A $17 billion budget package that Arizona Gov. Katie Hobbs negotiated with leaders of the Republican-controlled Legislature and won approval on Wednesday is drawing criticism from Democrats for failing to put limits on an expansion of a school voucher program that they say is a drain on the state’s coffers.
The Democratic governor came into office in January with plans to undo the massive explosion in the voucher program, championed by her GOP predecessor Gov. Doug Ducey, that lets students apply to use public money for private-school tuition and other education costs.
Hobbs’ office had said the expansion siphons money from underfunded public schools and would cost $1.5 billion over the next decade.
The governor didn’t propose doing away with all vouchers, but she wanted to return the voucher program to what it was before Ducey expanded it to include every child in the state -- when disabled children, students living on American Indian reservations, students attending low-performing public schools and others were eligible for voucher funds.
Despite her criticism of the expanded vouchers, the budget proposals negotiated by Hobbs didn’t include any caps on the expansion.
Even as they heaped on criticism of the budget, some Democratic lawmakers still voted for elements of the package and lauded its $300 million increase in K-12 education funding and another $150 million for a fund that helps people with low-income housing, an eviction-prevention program and transitional housing.
Earlier on Wednesday, the Senate approved the budget package, with support from some Democratic legislators. The package will be sent to Hobbs for her consideration.
In a statement, Hobbs said she looked forward to signing the package into law and was “thankful legislative leaders were able to set aside their differences, compromise, and support a bipartisan deal.”
Democratic Rep. Cesar Aguilar of Phoenix said the Legislature was passing a budget crafted by Republicans, not by Democrats.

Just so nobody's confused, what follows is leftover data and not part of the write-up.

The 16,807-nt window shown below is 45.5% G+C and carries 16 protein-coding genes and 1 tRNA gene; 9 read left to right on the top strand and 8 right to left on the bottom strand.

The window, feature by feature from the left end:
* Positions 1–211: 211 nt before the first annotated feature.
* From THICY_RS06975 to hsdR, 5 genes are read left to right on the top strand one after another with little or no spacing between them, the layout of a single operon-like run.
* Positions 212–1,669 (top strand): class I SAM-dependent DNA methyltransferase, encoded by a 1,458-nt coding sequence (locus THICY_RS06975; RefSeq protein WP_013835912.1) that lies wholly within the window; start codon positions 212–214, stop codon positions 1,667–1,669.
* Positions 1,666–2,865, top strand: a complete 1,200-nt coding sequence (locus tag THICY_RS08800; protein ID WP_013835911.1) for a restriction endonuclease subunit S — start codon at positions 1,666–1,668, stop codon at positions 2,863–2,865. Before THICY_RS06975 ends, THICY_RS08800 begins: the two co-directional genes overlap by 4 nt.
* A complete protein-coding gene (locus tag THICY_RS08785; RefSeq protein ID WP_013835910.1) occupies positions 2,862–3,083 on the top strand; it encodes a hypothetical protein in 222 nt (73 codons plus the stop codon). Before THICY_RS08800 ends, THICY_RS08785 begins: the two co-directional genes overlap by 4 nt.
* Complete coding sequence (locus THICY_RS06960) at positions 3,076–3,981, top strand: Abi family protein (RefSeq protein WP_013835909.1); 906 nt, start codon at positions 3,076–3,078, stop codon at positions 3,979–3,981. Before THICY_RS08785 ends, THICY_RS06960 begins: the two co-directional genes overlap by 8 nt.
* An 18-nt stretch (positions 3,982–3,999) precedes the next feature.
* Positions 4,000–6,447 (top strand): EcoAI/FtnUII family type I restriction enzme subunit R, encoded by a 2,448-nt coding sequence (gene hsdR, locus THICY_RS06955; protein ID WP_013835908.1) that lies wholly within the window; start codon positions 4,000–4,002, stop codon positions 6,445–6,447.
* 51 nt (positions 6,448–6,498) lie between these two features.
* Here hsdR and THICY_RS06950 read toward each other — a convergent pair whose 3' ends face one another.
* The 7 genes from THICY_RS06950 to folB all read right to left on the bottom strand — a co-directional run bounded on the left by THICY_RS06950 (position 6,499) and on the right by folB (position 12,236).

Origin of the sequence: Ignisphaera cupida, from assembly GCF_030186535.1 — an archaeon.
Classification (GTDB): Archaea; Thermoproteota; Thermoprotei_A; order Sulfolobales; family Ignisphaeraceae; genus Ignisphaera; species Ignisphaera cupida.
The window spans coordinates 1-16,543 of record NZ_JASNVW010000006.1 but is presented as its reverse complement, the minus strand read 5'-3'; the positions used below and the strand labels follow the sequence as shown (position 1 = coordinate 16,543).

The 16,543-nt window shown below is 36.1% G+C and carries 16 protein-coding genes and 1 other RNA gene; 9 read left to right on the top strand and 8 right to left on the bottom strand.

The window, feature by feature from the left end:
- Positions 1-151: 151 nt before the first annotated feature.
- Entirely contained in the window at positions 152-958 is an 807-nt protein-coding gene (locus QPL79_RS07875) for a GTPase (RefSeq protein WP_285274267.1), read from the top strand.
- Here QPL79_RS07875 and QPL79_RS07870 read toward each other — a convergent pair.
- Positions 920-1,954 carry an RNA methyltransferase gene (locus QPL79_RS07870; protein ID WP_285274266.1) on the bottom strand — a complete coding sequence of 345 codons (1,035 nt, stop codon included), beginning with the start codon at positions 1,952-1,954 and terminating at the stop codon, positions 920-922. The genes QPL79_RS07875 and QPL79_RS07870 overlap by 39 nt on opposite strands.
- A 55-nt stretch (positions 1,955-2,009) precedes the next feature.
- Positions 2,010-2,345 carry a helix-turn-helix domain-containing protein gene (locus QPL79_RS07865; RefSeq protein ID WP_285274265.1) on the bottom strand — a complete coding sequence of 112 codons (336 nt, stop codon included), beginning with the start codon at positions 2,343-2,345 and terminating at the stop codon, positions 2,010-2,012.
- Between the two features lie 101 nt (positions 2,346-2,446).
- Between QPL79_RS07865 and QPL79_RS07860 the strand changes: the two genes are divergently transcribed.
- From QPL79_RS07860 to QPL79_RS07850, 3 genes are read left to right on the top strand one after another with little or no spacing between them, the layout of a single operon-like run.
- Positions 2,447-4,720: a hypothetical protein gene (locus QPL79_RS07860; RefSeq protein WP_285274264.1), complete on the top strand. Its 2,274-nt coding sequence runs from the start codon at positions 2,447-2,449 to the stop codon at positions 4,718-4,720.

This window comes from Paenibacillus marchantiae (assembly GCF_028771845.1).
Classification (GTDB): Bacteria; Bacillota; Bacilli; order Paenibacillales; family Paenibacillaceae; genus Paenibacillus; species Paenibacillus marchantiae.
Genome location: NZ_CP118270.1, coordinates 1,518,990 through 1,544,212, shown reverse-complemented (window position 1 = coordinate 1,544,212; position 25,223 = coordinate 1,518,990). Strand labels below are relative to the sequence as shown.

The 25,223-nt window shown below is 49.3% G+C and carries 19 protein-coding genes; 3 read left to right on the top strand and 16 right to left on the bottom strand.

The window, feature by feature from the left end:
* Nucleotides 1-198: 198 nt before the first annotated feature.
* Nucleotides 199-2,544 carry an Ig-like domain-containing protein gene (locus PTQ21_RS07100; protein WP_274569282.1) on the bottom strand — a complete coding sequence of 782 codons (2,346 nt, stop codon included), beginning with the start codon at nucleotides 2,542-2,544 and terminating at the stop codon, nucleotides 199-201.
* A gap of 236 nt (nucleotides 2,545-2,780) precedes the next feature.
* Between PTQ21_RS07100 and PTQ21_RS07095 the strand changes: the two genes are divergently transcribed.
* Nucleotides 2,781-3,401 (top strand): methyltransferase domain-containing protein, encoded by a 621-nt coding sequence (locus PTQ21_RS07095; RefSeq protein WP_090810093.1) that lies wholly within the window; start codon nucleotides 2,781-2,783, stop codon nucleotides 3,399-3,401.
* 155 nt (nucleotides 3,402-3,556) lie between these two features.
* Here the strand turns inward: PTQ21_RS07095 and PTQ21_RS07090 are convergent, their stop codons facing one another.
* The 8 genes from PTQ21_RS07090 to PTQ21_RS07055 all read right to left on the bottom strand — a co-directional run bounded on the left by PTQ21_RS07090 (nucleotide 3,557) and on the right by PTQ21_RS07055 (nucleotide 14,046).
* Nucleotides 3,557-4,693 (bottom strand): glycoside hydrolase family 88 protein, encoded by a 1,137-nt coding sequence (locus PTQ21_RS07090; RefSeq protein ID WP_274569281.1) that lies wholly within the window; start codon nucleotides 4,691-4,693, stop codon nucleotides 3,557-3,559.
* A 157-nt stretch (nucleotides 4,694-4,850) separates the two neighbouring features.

“I have seen budgets in the past when we’ve had Republican governors,” Aguilar said. “It has always been given to Democrats in the last minute. Today, many of us Democrats helped Gov. Hobbs get elected, and I personally thought maybe this year wouldn’t be a lot different. But that is not the case. Democrats seem to be in the same boat as if we would have had a Republican governor.”
During the debate on the House floor, most Democratic lawmakers shied away from directly criticizing Hobbs but expressed dissatisfaction with the budget’s lack of action on the voucher expansion. They tried unsuccessfully to bar applications for new enrollments until late May 2024.
Nearly 12,000 students participated in the program before it was expanded. More than 55,000 students are currently in the program. The average scholarship amount now stands at around $10,000 per student.
At a news conference on Monday, Hobbs was asked about the budget’s lack of action in limiting the program.
“I think we can agree that the voucher program is a drain on resources that should be directed at public education,” Hobbs said. “But I didn’t say I was going to end it. It is a goal, certainly.”
Backers of the voucher expansion say it allows parents to choose the best schools for their children.
Like other Republicans, Rep. Justin Heap of Mesa disputed that public education was being undercut by the voucher expansion and would bankrupt the state.
Heap said criticizing the voucher program is actually an attack on students and their families who rely on the vouchers. “They have the audacity to to take their children out of a government school and put them into a better program,” Heap said.
Arizona now has the nation’s most expansive private school voucher law. It allows parents of the more than 1.2 million school-age children to get 90% of the state money that would normally go to their local public school and use it for private or other school costs.
The voucher system started in 2011 with a small program that only applied to disabled children, who can receive up to $40,000 a year for specialized therapy. The Republican-controlled Legislature expanded it repeatedly over the past decade.
Before the universal expansion took effect, it also covered students living on American Indian reservations, attending low-performing public schools, and several other groups.
In a statement, Marisol Garcia, president of the Arizona Education Association, a union that represents teachers, said she was glad the budget included the one-time infusion of $300 million into K-12 public schools and other funding for schools.
But Garcia expressed frustration over the lack of limits on the voucher program.
“The extremist majority in our state Legislature has ignored the will of Arizona voters and pushed through policies that bankroll private schools for the wealthy at the cost of the public schools attended by 90% of Arizona kids,” Garcia said.
On Wednesday, leaders in the Arizona House announced the creation of a special committee to examine vouchers. The panel’s members will include Democratic and Republican lawmakers, Hobbs and State Superintendent of Public Instruction Tom Horne.